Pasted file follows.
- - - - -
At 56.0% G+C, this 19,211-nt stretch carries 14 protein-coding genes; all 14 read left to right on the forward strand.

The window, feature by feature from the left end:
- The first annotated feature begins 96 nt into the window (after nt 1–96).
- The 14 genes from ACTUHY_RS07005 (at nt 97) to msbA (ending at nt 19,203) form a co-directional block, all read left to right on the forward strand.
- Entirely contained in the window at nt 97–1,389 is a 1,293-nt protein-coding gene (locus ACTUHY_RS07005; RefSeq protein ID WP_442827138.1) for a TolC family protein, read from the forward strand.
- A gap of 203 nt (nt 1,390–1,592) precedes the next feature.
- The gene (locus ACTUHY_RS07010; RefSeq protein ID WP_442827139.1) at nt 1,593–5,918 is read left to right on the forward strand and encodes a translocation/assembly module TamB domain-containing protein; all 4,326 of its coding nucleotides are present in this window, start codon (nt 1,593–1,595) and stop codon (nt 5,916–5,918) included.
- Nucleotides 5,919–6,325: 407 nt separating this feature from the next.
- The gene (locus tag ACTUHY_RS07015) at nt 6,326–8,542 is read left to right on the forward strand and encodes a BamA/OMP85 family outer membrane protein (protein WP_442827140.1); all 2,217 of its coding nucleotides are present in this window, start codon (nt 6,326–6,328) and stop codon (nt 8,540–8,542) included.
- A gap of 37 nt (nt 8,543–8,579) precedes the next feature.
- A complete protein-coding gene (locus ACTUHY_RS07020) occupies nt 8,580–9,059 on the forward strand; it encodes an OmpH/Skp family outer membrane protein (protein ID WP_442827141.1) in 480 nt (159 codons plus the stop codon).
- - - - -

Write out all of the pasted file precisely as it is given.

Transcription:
At 56.0% G+C, this 19,211-nt stretch carries 14 protein-coding genes; all 14 read left to right on the forward strand.

The window, feature by feature from the left end:
- The first annotated feature begins 96 nt into the window (after nt 1–96).
- The 14 genes from ACTUHY_RS07005 (at nt 97) to msbA (ending at nt 19,203) form a co-directional block, all read left to right on the forward strand.
- Entirely contained in the window at nt 97–1,389 is a 1,293-nt protein-coding gene (locus ACTUHY_RS07005; RefSeq protein ID WP_442827138.1) for a TolC family protein, read from the forward strand.
- A gap of 203 nt (nt 1,390–1,592) precedes the next feature.
- The gene (locus ACTUHY_RS07010; RefSeq protein ID WP_442827139.1) at nt 1,593–5,918 is read left to right on the forward strand and encodes a translocation/assembly module TamB domain-containing protein; all 4,326 of its coding nucleotides are present in this window, start codon (nt 1,593–1,595) and stop codon (nt 5,916–5,918) included.
- Nucleotides 5,919–6,325: 407 nt separating this feature from the next.
- The gene (locus tag ACTUHY_RS07015) at nt 6,326–8,542 is read left to right on the forward strand and encodes a BamA/OMP85 family outer membrane protein (protein WP_442827140.1); all 2,217 of its coding nucleotides are present in this window, start codon (nt 6,326–6,328) and stop codon (nt 8,540–8,542) included.
- A gap of 37 nt (nt 8,543–8,579) precedes the next feature.
- A complete protein-coding gene (locus ACTUHY_RS07020) occupies nt 8,580–9,059 on the forward strand; it encodes an OmpH/Skp family outer membrane protein (protein ID WP_442827141.1) in 480 nt (159 codons plus the stop codon).